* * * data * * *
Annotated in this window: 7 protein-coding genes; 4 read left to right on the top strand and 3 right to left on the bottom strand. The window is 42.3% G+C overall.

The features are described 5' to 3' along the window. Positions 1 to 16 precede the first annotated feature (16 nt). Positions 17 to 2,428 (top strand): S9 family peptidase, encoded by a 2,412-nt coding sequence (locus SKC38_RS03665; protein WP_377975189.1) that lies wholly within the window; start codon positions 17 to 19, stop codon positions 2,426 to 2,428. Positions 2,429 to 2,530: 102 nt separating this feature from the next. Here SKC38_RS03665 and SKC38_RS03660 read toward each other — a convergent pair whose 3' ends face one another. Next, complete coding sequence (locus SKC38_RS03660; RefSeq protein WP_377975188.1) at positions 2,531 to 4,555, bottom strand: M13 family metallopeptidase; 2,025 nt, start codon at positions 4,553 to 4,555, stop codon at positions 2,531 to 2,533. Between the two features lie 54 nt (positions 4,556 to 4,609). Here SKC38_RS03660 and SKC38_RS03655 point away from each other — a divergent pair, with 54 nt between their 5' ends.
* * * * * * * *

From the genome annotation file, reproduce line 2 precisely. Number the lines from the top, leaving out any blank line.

The features are described 5' to 3' along the window. Positions 1 to 16 precede the first annotated feature (16 nt). Positions 17 to 2,428 (top strand): S9 family peptidase, encoded by a 2,412-nt coding sequence (locus SKC38_RS03665; protein WP_377975189.1) that lies wholly within the window; start codon positions 17 to 19, stop codon positions 2,426 to 2,428. Positions 2,429 to 2,530: 102 nt separating this feature from the next. Here SKC38_RS03665 and SKC38_RS03660 read toward each other — a convergent pair whose 3' ends face one another. Next, complete coding sequence (locus SKC38_RS03660; RefSeq protein WP_377975188.1) at positions 2,531 to 4,555, bottom strand: M13 family metallopeptidase; 2,025 nt, start codon at positions 4,553 to 4,555, stop codon at positions 2,531 to 2,533. Between the two features lie 54 nt (positions 4,556 to 4,609). Here SKC38_RS03660 and SKC38_RS03655 point away from each other — a divergent pair, with 54 nt between their 5' ends.